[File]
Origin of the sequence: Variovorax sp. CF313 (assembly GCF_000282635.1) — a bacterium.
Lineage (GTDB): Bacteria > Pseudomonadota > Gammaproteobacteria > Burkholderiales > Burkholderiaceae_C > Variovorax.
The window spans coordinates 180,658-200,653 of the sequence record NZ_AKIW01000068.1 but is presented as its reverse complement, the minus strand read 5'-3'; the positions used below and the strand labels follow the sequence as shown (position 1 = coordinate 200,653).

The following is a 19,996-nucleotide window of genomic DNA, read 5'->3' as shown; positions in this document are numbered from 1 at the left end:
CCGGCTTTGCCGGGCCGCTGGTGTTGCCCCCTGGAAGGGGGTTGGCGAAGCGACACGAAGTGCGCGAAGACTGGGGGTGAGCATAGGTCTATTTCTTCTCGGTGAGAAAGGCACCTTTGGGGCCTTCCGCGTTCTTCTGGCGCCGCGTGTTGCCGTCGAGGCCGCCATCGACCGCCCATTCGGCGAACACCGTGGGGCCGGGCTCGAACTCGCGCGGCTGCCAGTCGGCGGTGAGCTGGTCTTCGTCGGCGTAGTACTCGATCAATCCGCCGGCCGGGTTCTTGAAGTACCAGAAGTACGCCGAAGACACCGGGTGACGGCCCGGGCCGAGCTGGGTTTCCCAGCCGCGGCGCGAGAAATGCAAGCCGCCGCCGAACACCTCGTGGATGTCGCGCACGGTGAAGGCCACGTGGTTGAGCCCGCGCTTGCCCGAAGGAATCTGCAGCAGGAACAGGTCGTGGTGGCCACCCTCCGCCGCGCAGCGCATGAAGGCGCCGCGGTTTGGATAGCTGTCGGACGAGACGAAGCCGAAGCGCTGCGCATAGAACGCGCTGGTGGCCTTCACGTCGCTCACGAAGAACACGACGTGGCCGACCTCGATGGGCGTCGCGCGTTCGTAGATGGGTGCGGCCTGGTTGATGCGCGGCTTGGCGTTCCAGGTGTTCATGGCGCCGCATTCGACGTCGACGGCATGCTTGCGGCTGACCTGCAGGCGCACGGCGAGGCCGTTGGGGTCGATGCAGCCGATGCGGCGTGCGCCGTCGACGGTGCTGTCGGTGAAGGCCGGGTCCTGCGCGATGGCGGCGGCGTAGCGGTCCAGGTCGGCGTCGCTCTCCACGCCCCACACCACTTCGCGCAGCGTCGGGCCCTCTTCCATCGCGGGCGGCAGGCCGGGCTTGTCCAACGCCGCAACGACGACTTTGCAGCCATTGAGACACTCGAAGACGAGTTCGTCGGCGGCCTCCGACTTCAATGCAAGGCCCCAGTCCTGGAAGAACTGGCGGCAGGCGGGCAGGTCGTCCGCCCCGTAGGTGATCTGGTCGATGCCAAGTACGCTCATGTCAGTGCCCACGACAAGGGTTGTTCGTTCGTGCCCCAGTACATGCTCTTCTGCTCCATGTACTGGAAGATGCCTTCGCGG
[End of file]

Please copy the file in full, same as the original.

Origin of the sequence: Variovorax sp. CF313 (assembly GCF_000282635.1) — a bacterium.
Lineage (GTDB): Bacteria > Pseudomonadota > Gammaproteobacteria > Burkholderiales > Burkholderiaceae_C > Variovorax.
The window spans coordinates 180,658-200,653 of the sequence record NZ_AKIW01000068.1 but is presented as its reverse complement, the minus strand read 5'-3'; the positions used below and the strand labels follow the sequence as shown (position 1 = coordinate 200,653).

The following is a 19,996-nucleotide window of genomic DNA, read 5'->3' as shown; positions in this document are numbered from 1 at the left end:
CCGGCTTTGCCGGGCCGCTGGTGTTGCCCCCTGGAAGGGGGTTGGCGAAGCGACACGAAGTGCGCGAAGACTGGGGGTGAGCATAGGTCTATTTCTTCTCGGTGAGAAAGGCACCTTTGGGGCCTTCCGCGTTCTTCTGGCGCCGCGTGTTGCCGTCGAGGCCGCCATCGACCGCCCATTCGGCGAACACCGTGGGGCCGGGCTCGAACTCGCGCGGCTGCCAGTCGGCGGTGAGCTGGTCTTCGTCGGCGTAGTACTCGATCAATCCGCCGGCCGGGTTCTTGAAGTACCAGAAGTACGCCGAAGACACCGGGTGACGGCCCGGGCCGAGCTGGGTTTCCCAGCCGCGGCGCGAGAAATGCAAGCCGCCGCCGAACACCTCGTGGATGTCGCGCACGGTGAAGGCCACGTGGTTGAGCCCGCGCTTGCCCGAAGGAATCTGCAGCAGGAACAGGTCGTGGTGGCCACCCTCCGCCGCGCAGCGCATGAAGGCGCCGCGGTTTGGATAGCTGTCGGACGAGACGAAGCCGAAGCGCTGCGCATAGAACGCGCTGGTGGCCTTCACGTCGCTCACGAAGAACACGACGTGGCCGACCTCGATGGGCGTCGCGCGTTCGTAGATGGGTGCGGCCTGGTTGATGCGCGGCTTGGCGTTCCAGGTGTTCATGGCGCCGCATTCGACGTCGACGGCATGCTTGCGGCTGACCTGCAGGCGCACGGCGAGGCCGTTGGGGTCGATGCAGCCGATGCGGCGTGCGCCGTCGACGGTGCTGTCGGTGAAGGCCGGGTCCTGCGCGATGGCGGCGGCGTAGCGGTCCAGGTCGGCGTCGCTCTCCACGCCCCACACCACTTCGCGCAGCGTCGGGCCCTCTTCCATCGCGGGCGGCAGGCCGGGCTTGTCCAACGCCGCAACGACGACTTTGCAGCCATTGAGACACTCGAAGACGAGTTCGTCGGCGGCCTCCGACTTCAATGCAAGGCCCCAGTCCTGGAAGAACTGGCGGCAGGCGGGCAGGTCGTCCGCCCCGTAGGTGATCTGGTCGATGCCAAGTACGCTCATGTCAGTGCCCACGACAAGGGTTGTTCGTTCGTGCCCCAGTACATGCTCTTCTGCTCCATGTACTGGAAGATGCCTTCGCGG